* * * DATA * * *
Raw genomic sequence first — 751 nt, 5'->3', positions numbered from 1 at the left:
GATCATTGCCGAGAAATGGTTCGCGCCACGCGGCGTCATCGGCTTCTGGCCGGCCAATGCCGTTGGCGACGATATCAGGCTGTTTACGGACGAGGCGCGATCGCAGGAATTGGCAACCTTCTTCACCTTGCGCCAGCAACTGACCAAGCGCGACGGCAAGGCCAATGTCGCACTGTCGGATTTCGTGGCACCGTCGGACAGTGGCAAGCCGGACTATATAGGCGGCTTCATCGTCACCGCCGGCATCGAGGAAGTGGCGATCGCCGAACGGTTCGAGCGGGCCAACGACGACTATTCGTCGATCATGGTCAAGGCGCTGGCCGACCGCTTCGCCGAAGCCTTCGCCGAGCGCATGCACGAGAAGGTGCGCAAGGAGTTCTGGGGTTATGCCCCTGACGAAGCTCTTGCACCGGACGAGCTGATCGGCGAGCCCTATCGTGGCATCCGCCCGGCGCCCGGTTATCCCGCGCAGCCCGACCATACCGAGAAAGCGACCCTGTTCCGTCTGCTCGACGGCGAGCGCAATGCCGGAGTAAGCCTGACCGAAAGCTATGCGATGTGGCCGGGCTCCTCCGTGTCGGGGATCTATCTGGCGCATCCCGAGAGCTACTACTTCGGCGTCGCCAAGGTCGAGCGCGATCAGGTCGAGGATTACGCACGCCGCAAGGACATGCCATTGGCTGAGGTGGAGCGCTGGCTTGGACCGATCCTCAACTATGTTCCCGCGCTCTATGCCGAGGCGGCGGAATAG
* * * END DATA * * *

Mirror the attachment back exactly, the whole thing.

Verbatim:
Raw genomic sequence first — 751 nt, 5'->3', positions numbered from 1 at the left:
GATCATTGCCGAGAAATGGTTCGCGCCACGCGGCGTCATCGGCTTCTGGCCGGCCAATGCCGTTGGCGACGATATCAGGCTGTTTACGGACGAGGCGCGATCGCAGGAATTGGCAACCTTCTTCACCTTGCGCCAGCAACTGACCAAGCGCGACGGCAAGGCCAATGTCGCACTGTCGGATTTCGTGGCACCGTCGGACAGTGGCAAGCCGGACTATATAGGCGGCTTCATCGTCACCGCCGGCATCGAGGAAGTGGCGATCGCCGAACGGTTCGAGCGGGCCAACGACGACTATTCGTCGATCATGGTCAAGGCGCTGGCCGACCGCTTCGCCGAAGCCTTCGCCGAGCGCATGCACGAGAAGGTGCGCAAGGAGTTCTGGGGTTATGCCCCTGACGAAGCTCTTGCACCGGACGAGCTGATCGGCGAGCCCTATCGTGGCATCCGCCCGGCGCCCGGTTATCCCGCGCAGCCCGACCATACCGAGAAAGCGACCCTGTTCCGTCTGCTCGACGGCGAGCGCAATGCCGGAGTAAGCCTGACCGAAAGCTATGCGATGTGGCCGGGCTCCTCCGTGTCGGGGATCTATCTGGCGCATCCCGAGAGCTACTACTTCGGCGTCGCCAAGGTCGAGCGCGATCAGGTCGAGGATTACGCACGCCGCAAGGACATGCCATTGGCTGAGGTGGAGCGCTGGCTTGGACCGATCCTCAACTATGTTCCCGCGCTCTATGCCGAGGCGGCGGAATAG